As if in a dream, I walked into a diner that wasn't a diner. The exterior had fresh coats of bright, colorful paint, not historical, faded, peeling layers. The large plate-glass windows sparkled when random sunbeams flung themselves to earth to escape the incoming clouds. Not a handprint, nose print or flyspeck in sight on these windows. Would the interior, hidden behind cheery curtains and sparkling white mini-blinds, equal the makeover of the exterior?
I'm sure lots of people remember the Quality Caf on Cucharras, just east of Nevada. When the Independent first ground into existence, we spent our fair share of lunch breaks at the Quality, scarfing burgers and onion rings, and soaking up the slightly greasy, faintly smoky atmosphere of the kind of place where regulars had their own coffee cups and used them every morning without fail. The restaurant underwent a transfer of ownership, and the place became a sort of Asian food/diner hybrid that we wound up patronizing less frequently.
Now the Quality is no more, in name or in spirit. Lucyna and Jerzy Bandur have transformed it into the Old Europe Restaurant, and the transformation is complete. When I entered for the first time, I was pleasantly surprised to find no old ghosts lingering, not visually or olfactorily. You might not recognize the place when you first walk in. The counter is still there, still the perfect place to grab a quick bite. The rest of the place is given over to neat, tidy tables and booths along the walls. The rich gold paneling gives the place a homey feel, with a variety of European prints hanging on the walls (including a giant map of Europe) and gently susurating ceiling fans. The gray, floral carpet is impeccably clean, and the tables are set with a cloth napkin inside the glass at each setting.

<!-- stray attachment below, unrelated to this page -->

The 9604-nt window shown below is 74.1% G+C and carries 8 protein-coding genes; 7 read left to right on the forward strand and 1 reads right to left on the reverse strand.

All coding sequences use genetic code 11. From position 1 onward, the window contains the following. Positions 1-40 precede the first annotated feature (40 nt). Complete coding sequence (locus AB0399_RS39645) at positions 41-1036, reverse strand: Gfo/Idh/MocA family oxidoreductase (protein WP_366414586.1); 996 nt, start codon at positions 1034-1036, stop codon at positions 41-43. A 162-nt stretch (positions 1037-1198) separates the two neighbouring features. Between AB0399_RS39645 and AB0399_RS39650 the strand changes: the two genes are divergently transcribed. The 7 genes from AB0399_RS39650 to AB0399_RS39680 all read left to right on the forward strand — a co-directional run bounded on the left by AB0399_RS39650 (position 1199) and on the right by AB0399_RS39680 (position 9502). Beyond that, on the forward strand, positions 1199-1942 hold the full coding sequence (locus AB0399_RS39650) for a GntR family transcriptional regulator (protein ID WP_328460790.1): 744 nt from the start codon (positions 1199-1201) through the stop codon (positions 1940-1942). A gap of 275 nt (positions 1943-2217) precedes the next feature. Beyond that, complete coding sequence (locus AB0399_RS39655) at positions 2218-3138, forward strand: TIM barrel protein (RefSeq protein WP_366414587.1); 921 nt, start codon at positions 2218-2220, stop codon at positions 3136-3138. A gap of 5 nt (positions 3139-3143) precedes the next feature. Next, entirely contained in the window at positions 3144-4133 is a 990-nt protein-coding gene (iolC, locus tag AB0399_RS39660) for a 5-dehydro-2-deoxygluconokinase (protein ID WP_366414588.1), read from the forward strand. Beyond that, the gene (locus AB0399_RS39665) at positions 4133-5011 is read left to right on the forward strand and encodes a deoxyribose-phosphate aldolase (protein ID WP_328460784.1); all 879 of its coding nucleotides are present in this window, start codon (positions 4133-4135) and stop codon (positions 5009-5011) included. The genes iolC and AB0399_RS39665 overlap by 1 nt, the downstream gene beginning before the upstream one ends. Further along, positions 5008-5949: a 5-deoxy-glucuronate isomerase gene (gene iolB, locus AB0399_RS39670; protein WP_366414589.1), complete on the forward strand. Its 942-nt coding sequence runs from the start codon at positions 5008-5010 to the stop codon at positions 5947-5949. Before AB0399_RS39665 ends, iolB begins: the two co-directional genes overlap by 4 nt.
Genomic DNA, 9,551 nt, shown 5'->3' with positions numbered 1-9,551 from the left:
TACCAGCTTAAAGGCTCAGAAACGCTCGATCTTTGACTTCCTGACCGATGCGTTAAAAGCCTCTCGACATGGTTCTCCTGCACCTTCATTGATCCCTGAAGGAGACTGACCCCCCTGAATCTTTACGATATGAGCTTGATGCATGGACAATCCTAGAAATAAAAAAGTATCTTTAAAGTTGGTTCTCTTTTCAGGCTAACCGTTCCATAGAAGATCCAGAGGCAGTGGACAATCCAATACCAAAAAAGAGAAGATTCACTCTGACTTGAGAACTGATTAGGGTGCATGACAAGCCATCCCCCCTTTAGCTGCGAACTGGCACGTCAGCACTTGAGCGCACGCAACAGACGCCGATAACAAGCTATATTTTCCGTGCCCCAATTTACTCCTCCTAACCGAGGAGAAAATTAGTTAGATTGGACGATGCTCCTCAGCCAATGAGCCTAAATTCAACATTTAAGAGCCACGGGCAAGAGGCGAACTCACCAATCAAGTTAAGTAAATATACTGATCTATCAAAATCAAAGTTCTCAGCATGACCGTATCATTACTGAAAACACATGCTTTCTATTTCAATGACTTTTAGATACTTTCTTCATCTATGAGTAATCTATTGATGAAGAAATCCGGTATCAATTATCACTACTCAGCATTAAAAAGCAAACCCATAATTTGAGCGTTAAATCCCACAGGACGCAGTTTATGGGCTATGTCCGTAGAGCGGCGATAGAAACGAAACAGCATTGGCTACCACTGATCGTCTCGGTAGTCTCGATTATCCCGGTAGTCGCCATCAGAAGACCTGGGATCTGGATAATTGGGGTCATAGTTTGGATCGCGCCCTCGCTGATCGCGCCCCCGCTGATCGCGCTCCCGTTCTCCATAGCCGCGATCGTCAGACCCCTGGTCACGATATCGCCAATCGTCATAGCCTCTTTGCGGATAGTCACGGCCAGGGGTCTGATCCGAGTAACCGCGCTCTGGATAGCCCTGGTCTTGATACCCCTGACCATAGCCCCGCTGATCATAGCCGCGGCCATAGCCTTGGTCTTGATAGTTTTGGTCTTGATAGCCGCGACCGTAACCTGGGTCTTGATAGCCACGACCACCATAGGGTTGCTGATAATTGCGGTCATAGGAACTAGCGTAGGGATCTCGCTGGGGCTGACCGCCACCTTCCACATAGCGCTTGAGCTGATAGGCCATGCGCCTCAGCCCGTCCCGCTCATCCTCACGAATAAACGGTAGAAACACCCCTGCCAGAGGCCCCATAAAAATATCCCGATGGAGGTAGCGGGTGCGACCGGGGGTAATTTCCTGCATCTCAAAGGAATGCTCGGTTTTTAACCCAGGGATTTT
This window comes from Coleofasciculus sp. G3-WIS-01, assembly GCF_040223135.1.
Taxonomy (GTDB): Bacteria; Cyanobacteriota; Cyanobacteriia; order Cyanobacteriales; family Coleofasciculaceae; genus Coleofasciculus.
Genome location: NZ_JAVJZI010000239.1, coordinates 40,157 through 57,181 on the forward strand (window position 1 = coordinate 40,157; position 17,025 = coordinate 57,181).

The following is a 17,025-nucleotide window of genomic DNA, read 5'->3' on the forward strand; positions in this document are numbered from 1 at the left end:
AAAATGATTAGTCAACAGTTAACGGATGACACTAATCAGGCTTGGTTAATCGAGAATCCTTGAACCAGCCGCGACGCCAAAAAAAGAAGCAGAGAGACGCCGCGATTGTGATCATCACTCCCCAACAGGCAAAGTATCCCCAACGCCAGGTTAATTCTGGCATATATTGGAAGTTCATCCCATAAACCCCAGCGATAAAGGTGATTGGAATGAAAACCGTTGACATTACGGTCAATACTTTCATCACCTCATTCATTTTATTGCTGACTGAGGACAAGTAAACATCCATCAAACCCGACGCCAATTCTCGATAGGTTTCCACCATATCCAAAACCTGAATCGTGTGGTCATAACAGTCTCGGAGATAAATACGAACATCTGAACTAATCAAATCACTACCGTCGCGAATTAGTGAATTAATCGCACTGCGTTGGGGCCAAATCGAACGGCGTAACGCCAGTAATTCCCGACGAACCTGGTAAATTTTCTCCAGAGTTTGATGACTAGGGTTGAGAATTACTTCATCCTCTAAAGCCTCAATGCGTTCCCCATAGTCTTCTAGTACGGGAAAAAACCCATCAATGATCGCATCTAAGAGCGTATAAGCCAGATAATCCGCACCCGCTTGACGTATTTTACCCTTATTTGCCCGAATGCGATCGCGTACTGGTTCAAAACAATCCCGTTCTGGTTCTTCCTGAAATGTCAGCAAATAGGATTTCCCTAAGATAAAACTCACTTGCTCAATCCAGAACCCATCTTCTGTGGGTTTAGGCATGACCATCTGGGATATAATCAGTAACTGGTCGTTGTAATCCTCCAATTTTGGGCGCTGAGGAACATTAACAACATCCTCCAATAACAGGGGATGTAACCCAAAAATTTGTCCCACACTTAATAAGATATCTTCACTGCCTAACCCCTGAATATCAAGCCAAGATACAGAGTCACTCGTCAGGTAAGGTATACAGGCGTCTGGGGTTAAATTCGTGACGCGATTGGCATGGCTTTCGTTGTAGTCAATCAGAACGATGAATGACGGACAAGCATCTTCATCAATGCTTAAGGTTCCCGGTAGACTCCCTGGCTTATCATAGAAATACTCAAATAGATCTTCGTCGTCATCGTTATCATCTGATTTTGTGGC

The menu offers a nice variety, although so far I've stuck to the Polish specialties on the menu. Sure, they offer things like halibut steak, trout and shrimp, but I'm holding out for things like golabky -- stuffed cabbage with mushroom gravy. Lunch and dinner menus are pretty similar, with more sandwiches and slightly smaller portions served at lunchtime. Since this review the restaurant has started serving breakfast, but I haven't been able to sample it yet.
This is an excellent place for goulash fans to visit, especially hungry ones. We got a bowl full of linguine, which seemed slightly incongruous, but it was covered with a smooth, thick stew of the tenderest cubes of beef imaginable. The gravy was full-flavored but delicate, a sort of essence of beef. You get a choice of side dishes, and we chose sauerkraut. Wow! The shreds of cabbage were slow-simmered to a rich golden color, and the flavor was enough to send your taste buds into orbit. This sauerkraut is sour, but not unbalanced. It made a perfect complement to the unctuous, rich goulash.
If you don't want sauerkraut you can get the vegetable of the day. On our last visit, it was an acceptable but bland mixture of carrots, broccoli and cauliflower. You also get a basket of chewy rye bread on your table, and a choice of soup or salad. The salad is extremely fresh romaine with some onion, tomato, red bell pepper and croutons. The soup we tried was mushroom noodle, which was thick and flavorful, although the noodles had a canned texture, as if from a can of Campbell's chicken noodle.
Of course, who can pass up a combination plate that offers you the opportunity to taste some of everything? This plate is not for the faint of heart; it contains so much food it's just about spilling over the edges. Grab the pierogies before they fall off the edge, because they're best eaten warm. These plump little dumplings are stuffed with a finely ground beef filling with a hint of onion. The kielbasa was outstanding. A large section of sausage was scored about halfway through in half-inch intervals, then deep-fried. The result is sausage that was deliciously crusty around the cut edges, but incredibly juicy when you cut into it.
My favorite part of the platter was the pork cutlet. It was enormous, hand-tenderized (pounded) to whisper thinness, and coated with a light golden crust so crispy that it just about shatters when you cut into it. Fork tender, it will melt in your mouth. And I have visions dancing in my head that involve going back at lunchtime, and savoring this same cutlet between two slices of chewy rye bread. My least favorite part of the platter was the potatoes and gravy. The mound of perfectly smooth potatoes is enormous but not particularly flavorful, and the gravy that tops it is good but scant. I believe if you are going to serve an enormous mound of potatoes, they need to be accompanied by a commensurate amount of gravy.
If you have fond memories of the Quality, you owe it to yourself to check out the new incarnation. The welcoming atmosphere remains and the food is still good, even if it isn't the familiar (and dare I say boring?) old burger and fries.